Employee Relocation Trends and Implications for 2002

February 7, 2002

The editors of Workforce have looked into their 2002 crystal ball and identified what they think are the major issues affecting HR management today. Then they examined the impact of these issues on individual HR functions.

What's happening in your company that contradicts or confirms these trends?

Read the quick synopsis below. Then to give your opinion, click on the Employee Relocation Survey.

Workforce will tabulate these results and include them - and selected comments - in the next version of this article.

Major Trends Affecting Human Resources Management in 2002

Trend #1: Significant HR issues are intertwined with the current economic climate.

The economic climate has significant HR implications, and conversely, some HR issues are affecting the economic climate.

For instance, there is an ongoing labor shortage, obscured, in part by the current - but temporary - economic cycle. This labor shortage will have long-term effects on businesses' ability to compete in the world marketplace. Therefore, HR must manage to that labor shortage, despite contrary evidence.

Trend #2: Tough times require continued cost-cutting beyond layoffs.

It looks as if the 9/11 events may have helped to delay the country's economic recovery. Thus, many companies will continue to look for ways to cut costs.

In 2001, layoffs targeted less-skilled and marginal performers. In many organizations, only key employees are left. Additional staff cuts could hurt current business and hinder future economic recovery.

Companies cannot over estimate the importance of key employees to an organization and the continuing need to retain the best and the brightest.

As a result, HR will need to look at both trimming expenses and fulfilling HR's demand to keep and attract the best employees.

Trend #3: "Re-engineering" - or its next iteration - will become an important way to cut costs.

Since downsizing won't achieve the necessary cost-cuts, companies and HR departments will have to re-engineer their processes and do what they now do faster, cheaper, and smarter.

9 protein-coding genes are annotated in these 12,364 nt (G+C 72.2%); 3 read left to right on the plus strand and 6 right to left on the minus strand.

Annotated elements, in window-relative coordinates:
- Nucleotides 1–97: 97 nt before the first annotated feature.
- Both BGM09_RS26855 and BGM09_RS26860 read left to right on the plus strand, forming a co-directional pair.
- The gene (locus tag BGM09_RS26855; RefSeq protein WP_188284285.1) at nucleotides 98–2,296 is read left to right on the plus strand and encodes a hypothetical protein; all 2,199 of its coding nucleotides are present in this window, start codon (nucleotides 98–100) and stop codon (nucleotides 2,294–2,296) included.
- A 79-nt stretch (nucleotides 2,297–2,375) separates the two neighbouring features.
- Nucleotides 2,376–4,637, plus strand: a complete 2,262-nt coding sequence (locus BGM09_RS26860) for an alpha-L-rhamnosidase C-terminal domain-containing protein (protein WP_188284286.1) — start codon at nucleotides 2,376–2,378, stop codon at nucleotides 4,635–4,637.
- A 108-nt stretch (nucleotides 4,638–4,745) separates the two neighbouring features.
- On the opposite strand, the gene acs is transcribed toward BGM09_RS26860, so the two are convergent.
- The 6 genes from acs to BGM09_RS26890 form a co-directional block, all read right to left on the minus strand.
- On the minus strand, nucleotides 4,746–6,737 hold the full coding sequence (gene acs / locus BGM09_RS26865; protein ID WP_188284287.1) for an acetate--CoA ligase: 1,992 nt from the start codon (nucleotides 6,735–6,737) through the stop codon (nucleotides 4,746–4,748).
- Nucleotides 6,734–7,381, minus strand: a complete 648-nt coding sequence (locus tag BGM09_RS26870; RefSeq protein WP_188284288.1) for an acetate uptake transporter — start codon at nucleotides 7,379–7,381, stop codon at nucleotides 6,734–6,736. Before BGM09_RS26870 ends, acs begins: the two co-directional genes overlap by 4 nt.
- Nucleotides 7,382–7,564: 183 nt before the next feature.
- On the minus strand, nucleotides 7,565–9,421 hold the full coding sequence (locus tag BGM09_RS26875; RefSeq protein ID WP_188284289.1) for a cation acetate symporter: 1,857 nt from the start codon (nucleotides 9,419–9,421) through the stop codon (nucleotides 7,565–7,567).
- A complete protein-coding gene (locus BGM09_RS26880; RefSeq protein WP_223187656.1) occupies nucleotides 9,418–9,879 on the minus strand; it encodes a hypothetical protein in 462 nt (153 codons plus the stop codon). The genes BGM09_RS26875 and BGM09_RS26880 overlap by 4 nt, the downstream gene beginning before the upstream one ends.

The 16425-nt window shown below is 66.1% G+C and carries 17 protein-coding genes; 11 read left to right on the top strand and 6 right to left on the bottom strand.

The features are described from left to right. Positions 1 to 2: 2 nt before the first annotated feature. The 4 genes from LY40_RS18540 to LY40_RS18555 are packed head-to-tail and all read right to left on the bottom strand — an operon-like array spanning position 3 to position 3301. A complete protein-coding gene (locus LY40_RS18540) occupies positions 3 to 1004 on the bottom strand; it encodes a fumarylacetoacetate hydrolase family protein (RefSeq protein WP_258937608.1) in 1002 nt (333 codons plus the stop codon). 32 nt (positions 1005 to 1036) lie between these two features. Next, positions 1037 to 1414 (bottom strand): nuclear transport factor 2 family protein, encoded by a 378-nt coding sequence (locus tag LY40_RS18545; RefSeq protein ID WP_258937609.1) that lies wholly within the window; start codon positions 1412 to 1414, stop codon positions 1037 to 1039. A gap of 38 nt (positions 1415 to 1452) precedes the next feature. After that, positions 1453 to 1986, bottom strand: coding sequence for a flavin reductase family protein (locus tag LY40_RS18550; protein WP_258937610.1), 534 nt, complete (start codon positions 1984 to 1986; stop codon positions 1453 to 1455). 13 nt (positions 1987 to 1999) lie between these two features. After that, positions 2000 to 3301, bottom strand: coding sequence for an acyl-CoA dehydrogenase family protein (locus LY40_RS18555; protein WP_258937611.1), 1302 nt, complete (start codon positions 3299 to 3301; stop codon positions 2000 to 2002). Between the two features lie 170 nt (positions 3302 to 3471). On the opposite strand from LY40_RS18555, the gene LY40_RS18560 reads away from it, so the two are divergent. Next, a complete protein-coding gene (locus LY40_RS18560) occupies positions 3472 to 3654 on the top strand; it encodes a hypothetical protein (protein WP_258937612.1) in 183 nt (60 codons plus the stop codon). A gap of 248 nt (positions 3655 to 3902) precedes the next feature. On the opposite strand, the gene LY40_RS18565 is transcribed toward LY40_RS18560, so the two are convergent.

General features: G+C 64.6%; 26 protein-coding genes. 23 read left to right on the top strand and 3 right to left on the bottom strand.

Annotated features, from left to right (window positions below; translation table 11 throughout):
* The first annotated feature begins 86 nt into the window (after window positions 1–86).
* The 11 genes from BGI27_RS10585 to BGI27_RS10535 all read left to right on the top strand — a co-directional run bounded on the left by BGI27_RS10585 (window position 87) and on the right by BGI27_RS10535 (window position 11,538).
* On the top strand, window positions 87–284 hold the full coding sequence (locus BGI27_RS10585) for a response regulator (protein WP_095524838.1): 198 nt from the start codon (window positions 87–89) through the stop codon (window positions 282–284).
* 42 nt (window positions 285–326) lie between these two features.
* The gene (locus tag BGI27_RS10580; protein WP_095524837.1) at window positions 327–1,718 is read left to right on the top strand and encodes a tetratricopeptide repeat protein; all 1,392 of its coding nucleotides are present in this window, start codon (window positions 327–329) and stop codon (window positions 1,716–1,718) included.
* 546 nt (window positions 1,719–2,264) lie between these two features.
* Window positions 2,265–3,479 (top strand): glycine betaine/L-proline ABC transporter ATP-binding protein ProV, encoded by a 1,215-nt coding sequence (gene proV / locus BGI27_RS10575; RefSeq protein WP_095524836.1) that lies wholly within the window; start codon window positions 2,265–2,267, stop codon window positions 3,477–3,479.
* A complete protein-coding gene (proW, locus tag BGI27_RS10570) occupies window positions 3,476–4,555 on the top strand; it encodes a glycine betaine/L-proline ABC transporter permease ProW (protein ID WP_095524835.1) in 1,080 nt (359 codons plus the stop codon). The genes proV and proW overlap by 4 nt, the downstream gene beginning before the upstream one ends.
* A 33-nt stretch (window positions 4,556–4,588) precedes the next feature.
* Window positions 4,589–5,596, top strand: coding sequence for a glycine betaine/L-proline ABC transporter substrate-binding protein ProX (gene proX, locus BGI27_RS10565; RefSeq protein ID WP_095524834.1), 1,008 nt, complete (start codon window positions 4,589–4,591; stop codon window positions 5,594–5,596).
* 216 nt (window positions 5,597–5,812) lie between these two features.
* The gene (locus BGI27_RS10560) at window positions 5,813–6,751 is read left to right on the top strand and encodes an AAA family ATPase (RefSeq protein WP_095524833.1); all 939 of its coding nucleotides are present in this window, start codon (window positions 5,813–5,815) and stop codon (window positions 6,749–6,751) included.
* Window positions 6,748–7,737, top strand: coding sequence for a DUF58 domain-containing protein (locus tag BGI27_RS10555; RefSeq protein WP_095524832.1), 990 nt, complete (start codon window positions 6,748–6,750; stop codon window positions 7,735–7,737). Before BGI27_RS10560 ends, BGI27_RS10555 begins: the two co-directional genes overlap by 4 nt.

HR will have two roles:

  • First, it will have to look at its own department and make HR more efficient, more cost effective, and a greater contributor to bottom-line stability.

  • Secondly, HR will work with executive and line management to support their re-engineering efforts.

Trend #4: The pending economic recovery will lag unless there are qualified employees in place to make it happen.

Sustained economic recovery is in the hands of the intellectual capital of an organization - its remaining employees.

Because those employees are vital to long-term corporate success, HR is responsible for maintaining their commitment, well being, skill sets and continued employment.

Therefore, HR will use all of its traditional tools to develop and maintain a competitive workforce.

How These Trends Affect Employee Relocation

  1. Housing Is Still Expensive in Many Major Metropolitan Areas
    It hasn’t been in the headlines, but the cost of housing is still an issuein many job markets. Despite low interest rates and the fact that the housingmarket has eased up in some areas, such as the Silicon Valley, housing costs arestill significantly higher in many communities.

    And costs will continue to rise. According to a recent Home Price Forecastdone by the Cambridge, MA research firm, Case Shiller Weiss for The Wall StreetJournal, home prices nationally will increase by an average of 2.8% this year.In cities such as San Diego, housing prices will go up by 0.8% while in others,like Washington, D.C., prices are could jump more than 7%.

    This fact may make it hard to recruit new employees or relocate existingemployees to communities where housing is costly.

  2. Reluctance to Travel and the Need to Balance Work/Family Life